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Energy Journal: Sage grouse mitigation credit rules open for public comment

Energy Journal: Sage grouse mitigation credit rules open for public comment

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Sage Grouse

A male sage grouse chases off a rival in 2015 on a lek near Baggs. The state has drafted rules for a compensatory mitigation program aimed at protecting the bird.

Welcome to the Star-Tribune’s Energy Journal, a play-by-play of the past week in Wyoming’s wild world of energy. I’m your energy and natural resources reporter, Camille Erickson. Sign up to receive the newsletter in your inbox each week here.

Sage grouse mitigation program rules advance

The Wyoming Legislature passed a bill this year that gives the state statutory authority to uphold its compensatory mitigation program, which works to offset some of the human-caused damage to greater sage grouse. While the state already oversees a compensatory mitigation program, Wyoming regulators technically do so without the statutory authority. The Greater Sage-Grouse Compensatory Mitigation Act has formally established it. 

Compensatory mitigation requires developers to offset disruption to sage grouse core areas by supporting the preservation of the bird’s habitat in other ways. The state encourages developers to avoid or minimize the impact of activity on land leased in core sage grouse habitat. If that’s not possible, developers may be required to offset negative impacts in core areas, like loss of habitat or disruption, by participating in the compensatory mitigation program. 

"It's more procedural," Dan Heilig, senior conservation advocate at Wyoming Outdoor Council, said of the new law. "I almost think of this as a housekeeping matter to put into place a formal system that's been in existence, but to codify it into law."

"But I think people are looking forward to having the dust settle and having a system in place," he added.

The Board of Land Commissioners will oversee the compensatory mitigation credit system and institute rules. The Office of Lands and Investments has drafted proposed rules and they are now open to public comment until 5 p.m. on July 28, according to a agency notice Wednesday. A copy of the proposed rules can be located online at rules.wyo.gov. The public comment period opened on June 12.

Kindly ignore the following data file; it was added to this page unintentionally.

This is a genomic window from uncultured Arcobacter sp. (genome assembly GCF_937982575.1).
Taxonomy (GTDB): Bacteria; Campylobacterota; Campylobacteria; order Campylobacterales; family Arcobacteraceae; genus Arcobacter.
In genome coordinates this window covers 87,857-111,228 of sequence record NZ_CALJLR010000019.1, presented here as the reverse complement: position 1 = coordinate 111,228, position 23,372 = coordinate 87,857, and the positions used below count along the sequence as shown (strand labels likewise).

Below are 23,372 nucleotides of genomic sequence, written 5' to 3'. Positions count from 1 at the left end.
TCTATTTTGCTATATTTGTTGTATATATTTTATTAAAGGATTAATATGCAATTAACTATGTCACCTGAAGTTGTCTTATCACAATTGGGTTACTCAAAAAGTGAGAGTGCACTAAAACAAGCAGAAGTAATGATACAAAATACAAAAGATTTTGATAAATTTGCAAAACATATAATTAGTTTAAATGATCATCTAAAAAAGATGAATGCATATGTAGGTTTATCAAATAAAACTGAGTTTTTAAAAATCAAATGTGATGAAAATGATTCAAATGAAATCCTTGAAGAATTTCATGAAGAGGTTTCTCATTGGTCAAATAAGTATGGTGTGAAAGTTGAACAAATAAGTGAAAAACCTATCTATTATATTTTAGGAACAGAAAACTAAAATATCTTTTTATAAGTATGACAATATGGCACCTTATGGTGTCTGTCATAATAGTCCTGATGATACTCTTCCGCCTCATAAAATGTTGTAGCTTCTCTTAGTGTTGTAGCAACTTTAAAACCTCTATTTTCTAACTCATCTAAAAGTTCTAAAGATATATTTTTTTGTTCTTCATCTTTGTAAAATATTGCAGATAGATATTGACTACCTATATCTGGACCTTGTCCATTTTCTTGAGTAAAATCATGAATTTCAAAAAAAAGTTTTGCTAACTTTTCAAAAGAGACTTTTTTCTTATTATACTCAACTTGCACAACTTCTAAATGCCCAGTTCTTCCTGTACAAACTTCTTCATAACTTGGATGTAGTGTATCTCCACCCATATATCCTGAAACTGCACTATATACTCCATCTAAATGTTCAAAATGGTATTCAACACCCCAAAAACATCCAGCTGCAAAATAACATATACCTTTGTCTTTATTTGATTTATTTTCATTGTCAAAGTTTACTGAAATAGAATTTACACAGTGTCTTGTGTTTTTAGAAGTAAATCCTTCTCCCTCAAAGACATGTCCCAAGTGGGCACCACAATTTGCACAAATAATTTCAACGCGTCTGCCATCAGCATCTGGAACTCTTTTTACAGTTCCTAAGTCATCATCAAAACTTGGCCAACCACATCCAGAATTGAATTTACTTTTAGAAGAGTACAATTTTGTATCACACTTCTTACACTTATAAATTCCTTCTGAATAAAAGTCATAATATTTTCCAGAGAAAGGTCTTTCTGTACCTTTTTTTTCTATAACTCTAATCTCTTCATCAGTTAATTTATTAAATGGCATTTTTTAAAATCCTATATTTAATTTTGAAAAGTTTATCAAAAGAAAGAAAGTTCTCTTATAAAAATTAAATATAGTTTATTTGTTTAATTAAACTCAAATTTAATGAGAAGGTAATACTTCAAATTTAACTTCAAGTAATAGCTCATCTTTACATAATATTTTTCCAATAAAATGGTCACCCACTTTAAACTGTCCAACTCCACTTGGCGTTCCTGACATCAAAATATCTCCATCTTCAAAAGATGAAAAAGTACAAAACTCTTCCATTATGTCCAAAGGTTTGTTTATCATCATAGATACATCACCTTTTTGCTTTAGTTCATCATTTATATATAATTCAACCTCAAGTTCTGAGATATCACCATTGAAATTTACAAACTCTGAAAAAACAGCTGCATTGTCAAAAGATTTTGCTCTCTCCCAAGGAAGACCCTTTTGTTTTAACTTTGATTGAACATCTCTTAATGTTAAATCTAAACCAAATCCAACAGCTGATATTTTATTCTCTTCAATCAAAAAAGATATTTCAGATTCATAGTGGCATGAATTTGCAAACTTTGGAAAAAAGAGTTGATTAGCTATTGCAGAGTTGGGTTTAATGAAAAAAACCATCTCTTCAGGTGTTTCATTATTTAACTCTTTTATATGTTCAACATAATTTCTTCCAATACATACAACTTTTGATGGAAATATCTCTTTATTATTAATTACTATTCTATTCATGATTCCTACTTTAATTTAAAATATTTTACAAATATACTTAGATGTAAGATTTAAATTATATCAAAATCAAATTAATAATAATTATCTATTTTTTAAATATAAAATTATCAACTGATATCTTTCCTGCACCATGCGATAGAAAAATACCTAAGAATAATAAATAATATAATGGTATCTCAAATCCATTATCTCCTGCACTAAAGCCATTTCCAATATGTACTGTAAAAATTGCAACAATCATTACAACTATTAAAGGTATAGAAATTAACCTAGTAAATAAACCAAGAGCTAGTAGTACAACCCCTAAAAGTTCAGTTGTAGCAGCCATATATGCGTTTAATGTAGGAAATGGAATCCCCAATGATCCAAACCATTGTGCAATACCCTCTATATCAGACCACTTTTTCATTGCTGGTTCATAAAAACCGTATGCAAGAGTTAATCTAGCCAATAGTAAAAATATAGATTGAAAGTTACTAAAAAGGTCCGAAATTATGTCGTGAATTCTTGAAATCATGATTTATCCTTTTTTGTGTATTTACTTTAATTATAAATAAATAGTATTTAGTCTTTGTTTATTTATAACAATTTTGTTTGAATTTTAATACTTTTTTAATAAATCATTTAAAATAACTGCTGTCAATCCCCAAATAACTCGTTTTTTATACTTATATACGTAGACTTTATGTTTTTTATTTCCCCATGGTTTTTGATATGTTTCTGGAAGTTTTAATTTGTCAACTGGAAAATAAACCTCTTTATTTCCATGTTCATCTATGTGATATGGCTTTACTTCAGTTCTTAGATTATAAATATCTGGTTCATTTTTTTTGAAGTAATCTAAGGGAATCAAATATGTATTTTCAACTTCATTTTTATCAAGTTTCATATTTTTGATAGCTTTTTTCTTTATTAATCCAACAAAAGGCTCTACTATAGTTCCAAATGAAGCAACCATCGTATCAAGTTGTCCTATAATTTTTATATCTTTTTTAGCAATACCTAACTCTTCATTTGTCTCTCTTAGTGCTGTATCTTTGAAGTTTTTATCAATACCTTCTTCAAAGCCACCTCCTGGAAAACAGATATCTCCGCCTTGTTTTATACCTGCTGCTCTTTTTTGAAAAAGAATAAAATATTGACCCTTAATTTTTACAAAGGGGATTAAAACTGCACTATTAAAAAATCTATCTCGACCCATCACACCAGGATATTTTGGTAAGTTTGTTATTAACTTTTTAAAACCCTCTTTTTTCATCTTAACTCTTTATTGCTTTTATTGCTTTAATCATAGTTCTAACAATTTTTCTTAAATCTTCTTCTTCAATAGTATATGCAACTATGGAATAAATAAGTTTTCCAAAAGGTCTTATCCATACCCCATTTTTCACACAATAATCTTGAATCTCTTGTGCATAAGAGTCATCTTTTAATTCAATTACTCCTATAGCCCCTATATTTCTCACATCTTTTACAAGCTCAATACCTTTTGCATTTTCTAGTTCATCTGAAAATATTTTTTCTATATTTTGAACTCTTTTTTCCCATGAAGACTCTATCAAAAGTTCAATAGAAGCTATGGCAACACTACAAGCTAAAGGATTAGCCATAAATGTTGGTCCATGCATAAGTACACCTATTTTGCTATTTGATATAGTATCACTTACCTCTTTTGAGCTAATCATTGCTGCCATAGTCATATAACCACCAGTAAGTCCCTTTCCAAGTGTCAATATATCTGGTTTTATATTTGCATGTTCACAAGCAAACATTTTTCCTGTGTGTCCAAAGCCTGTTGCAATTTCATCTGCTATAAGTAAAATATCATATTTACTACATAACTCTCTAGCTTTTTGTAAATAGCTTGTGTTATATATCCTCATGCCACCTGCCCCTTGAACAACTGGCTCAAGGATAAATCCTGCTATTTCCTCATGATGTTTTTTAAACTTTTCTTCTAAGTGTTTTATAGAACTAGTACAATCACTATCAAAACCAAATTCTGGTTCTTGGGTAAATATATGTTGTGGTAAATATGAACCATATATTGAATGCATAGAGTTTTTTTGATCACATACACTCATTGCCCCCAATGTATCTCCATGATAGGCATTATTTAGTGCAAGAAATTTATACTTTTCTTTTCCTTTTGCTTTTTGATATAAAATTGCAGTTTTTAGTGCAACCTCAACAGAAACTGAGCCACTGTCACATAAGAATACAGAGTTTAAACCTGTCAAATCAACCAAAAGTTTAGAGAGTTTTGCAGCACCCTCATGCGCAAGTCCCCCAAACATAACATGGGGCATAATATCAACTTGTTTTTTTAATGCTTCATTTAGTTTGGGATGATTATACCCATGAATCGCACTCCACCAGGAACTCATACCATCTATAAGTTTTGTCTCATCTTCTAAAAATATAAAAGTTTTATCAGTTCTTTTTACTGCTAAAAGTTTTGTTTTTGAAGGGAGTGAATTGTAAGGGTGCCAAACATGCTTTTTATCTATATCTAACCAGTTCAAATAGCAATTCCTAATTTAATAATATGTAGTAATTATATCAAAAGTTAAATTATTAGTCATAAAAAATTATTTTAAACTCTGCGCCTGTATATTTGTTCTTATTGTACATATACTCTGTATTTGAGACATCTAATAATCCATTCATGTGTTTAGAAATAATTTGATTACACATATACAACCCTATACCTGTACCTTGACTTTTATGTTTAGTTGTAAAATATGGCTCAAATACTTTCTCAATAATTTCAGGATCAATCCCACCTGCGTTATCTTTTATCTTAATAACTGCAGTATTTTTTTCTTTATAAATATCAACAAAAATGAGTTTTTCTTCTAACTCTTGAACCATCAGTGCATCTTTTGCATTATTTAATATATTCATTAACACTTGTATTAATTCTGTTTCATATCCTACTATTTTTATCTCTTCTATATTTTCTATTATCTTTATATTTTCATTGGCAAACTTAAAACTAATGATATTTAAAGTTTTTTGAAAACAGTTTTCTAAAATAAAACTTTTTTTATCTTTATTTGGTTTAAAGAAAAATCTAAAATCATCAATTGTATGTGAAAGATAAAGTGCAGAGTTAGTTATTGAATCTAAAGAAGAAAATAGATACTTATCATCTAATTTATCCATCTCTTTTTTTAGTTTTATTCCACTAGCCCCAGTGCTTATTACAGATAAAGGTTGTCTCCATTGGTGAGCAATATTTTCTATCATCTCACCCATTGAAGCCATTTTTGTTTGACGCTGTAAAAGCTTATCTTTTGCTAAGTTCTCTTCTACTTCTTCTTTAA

Individuals interested in commenting can submit proposed amendments by mail at Office of State Lands and Investments, 122 West 25th St., Herschler Building 1st Floor West, Cheyenne, WY 82002. Comments will also be accepted if emailed to jason.crowder@wyo.gov. If at least 25 individuals or an association requests a public meeting by July 25, a forum will be held to discuss the rules, according to the agency.

Last week's news roundup

COAL

  • Gov. Mark Gordon submitted a reply brief last week to the U.S. Supreme Court, reasserting Washington state unlawfully regulated interstate commerce when it denied necessary water quality certifications to the company proposing to build the Millennium Bulk Terminal in Longview, Washington. The state violated the Dormant Commerce Clause and Foreign Commerce Closure of the U.S. Constitution, Wyoming and Montana maintain.
  • The U.S. Department of Energy awarded a $1.62 million grant to the University of Wyoming School of Energy Resources, Campbell County and the city of Gillette to work with National Energy Technology Laboratory to advance rare earth element extraction from coal ash.
  • Wyoming Department of Environmental Quality has been working to restore the continent's oldest known mine, estimated to be over 13,000 years old.

OIL & GAS

WIND & SOLAR

CONSERVATION

  • The Wyoming Game and Fish Commission gave preliminary approval to extend $548,000 for sage grouse conservation projects. The state’s eight sage grouse local working groups can submit proposals to the commission and any approved projects could launch as early as July 1.

Last week in numbers

Friday oil prices:

  • West Texas Intermediate (WTI) $38.72, Brent (ICE) $41.05

Friday natural gas:

  • Henry Hub $1.50, Wyoming Pool $1.43, Opal $1.46

Quote of the week

“We got involved because it was just a way to give back. Pilots like to fly, and you’re always looking for a good reason to fly, and I can’t think of a better reason to fly.”

— Tom Van Kleef, volunteer pilot with Angel Flight West and owner of Oil Mountain Energy

Follow the latest on Wyoming’s energy industry @camillereports

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Energy and Natural Resources Reporter

Camille Erickson covers the state's energy industries. She received her master's degree at Northwestern University's Medill School of Journalism. Before moving to Casper in 2019, she reported on business and labor in Minneapolis, Chicago and Washington.

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